Similarly, the Ugandan Government’s Youth Livelihoods Programme offers capital to youth groups who propose a business idea that could sustain them over time, but many rush to submit an application and then they take that money – which is meant to be a repayable loan – and just split the cash and eat it all immediately, without ever investing in the asset of a business that could continue generating profits to take care of their needs in the long term.
The youth of Ibanda and others who know the Ugandan situation better than myself keep telling me that youth here are only looking for a short cut to get rich. They want a life like their role models, whether it is Patrick Bitature or Kim Kardashian, but they do not want to go through the years of struggle that got successful people to where they are. Patrick started by travelling from Uganda to Kenya and back just to resell a few kilograms of sugar. His Simba Telecom empire began with a modest downtown hustle of selling phones, one by one. Kim Kardashian was a lowly personal assistant, organizing Paris Hilton’s closet, before she could afford to adorn herself with designer apparel.
One night, we returned to the Bitature residence in Ibanda after a Project 500k workshop and we were joined by Honorable Abbas Agaba (Kitagwenda MP and former President of NRM’s Youth League) and the State Minister for Works, General Katumba Wamala, who were in the area planning a new road. Of course, as the conversation flowed, these two could not escape our questions about the role of Government in solving the youth mindset problem. It soon became clear that this is not just a youth problem, but a national crisis.
Our discussion took the long route through the territory of Parliamentary greed, public ignorance, the archaic education system, flawed expectations of the electorate and the failings of a free and inclusive democracy. We talked of the tabloid take down stories, buying votes with soap or soda, and the distinction between campaigning and actually running a country. My Whitehead Comm teammate Florence Kakatshozi and our colleague Shakib Nsubuga shot one difficult question after another at these representatives of the country’s Government, and they indulged us generously, late into the night. General Wamala pointed out that, with time, things sort themselves out. After all, he said, when he was our age, he would not have been confident enough to sit at a table with an old man like he has become and have a conversation like this one. I asked him how he manages Government work when people are always coming to him for handouts, and he said that, to some extent, one must swim with the tide or drown.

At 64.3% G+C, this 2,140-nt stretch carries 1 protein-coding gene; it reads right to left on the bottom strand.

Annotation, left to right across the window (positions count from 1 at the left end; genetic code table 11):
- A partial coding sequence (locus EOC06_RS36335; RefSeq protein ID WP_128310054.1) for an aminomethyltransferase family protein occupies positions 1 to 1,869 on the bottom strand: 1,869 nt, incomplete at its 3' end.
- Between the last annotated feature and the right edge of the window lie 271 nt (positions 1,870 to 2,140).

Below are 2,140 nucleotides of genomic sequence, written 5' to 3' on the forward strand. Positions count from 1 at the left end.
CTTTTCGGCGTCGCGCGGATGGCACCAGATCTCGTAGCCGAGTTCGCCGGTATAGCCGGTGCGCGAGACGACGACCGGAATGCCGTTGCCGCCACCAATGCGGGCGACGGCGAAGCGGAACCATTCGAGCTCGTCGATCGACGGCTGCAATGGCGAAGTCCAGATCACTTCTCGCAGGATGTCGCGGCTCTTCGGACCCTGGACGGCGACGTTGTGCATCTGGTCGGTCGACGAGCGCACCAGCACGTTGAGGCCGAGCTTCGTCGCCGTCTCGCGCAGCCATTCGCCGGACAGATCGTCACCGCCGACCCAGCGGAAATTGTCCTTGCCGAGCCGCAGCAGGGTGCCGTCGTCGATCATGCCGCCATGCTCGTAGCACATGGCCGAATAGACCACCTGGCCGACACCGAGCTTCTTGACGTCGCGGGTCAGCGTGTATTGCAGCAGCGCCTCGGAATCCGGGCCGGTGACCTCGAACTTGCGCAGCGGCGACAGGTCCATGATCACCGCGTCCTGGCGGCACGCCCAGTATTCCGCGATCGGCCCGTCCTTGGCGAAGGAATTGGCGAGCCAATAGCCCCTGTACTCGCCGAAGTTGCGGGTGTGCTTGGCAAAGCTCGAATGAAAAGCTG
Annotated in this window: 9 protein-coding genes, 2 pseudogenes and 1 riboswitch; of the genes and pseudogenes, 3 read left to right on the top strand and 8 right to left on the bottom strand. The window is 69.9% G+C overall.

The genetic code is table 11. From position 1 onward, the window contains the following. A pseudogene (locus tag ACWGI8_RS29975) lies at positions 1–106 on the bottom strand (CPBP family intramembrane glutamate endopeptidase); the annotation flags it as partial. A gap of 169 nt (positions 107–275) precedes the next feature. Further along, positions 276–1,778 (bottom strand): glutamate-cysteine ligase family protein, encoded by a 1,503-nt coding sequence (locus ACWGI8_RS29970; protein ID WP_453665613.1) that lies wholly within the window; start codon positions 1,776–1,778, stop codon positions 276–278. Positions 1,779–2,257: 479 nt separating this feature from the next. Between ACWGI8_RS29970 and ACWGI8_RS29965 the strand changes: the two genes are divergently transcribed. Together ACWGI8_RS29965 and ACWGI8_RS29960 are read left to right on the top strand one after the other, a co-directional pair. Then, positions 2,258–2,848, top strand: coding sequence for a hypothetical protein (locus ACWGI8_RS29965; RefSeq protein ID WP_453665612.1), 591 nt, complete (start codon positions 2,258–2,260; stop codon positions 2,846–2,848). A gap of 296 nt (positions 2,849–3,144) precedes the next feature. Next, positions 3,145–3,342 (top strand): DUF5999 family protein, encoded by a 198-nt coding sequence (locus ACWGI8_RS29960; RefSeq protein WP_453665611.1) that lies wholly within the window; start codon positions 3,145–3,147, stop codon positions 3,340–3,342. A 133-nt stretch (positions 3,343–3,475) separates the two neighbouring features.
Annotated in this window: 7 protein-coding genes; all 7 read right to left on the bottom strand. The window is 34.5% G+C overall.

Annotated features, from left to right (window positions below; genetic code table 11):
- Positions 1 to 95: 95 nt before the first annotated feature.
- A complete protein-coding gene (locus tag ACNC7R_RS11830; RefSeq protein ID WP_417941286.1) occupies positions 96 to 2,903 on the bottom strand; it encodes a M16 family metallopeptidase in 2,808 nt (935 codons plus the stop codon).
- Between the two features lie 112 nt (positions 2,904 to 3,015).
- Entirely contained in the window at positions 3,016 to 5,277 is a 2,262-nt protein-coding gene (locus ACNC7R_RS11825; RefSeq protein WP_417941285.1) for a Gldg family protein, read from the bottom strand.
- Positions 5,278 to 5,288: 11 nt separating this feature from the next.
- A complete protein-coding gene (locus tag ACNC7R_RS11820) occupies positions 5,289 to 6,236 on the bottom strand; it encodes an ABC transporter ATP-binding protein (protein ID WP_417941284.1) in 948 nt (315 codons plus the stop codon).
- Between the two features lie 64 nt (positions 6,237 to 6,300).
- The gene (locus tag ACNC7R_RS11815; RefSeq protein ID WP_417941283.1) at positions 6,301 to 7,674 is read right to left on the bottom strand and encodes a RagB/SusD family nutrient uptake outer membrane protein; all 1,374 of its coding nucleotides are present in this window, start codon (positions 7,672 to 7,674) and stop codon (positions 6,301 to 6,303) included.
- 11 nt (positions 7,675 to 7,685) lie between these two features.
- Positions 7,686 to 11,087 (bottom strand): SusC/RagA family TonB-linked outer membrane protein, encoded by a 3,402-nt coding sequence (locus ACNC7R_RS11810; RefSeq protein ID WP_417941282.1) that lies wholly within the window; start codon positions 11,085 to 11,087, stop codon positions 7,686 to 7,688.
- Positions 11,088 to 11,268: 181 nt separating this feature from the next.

Our group was split on how to proceed: do we meet people where they are – enticing them with incentives and facilitation, hoping that once we draw them in we can wake them up – or do we stubbornly refuse to fall into this unsustainable trap and take a more principled approach? Nataliey Bitature insisted that we refuse to play into a losing game by appealing to the mindset of just wanting cash today and to hell with tomorrow. She is a woman of robust principles. Others argued that this was not practical. We must appeal to the existing mindset in order to change it, and these people need money now. But if we reward begging, won’t that just reinforce the problem?
Standing on principle vs. being practical – it is a tricky balance. How to we shape a better world without isolating those who are not ready to embrace a better way? That is of course assuming that patronage and handouts are wrong, and it is better to work toward “a greater good” – using resources efficiently, equitably and ethically to build a more productive and empowered citizenry. Am I wrong?
How do we gently wake the sleeping to join us on a marathon, when it is so much more comfortable to stay in bed? That is my job, so let me get on with it… But if you have any ideas, please comment below before you go. I value what is in your head more than what is in your wallet!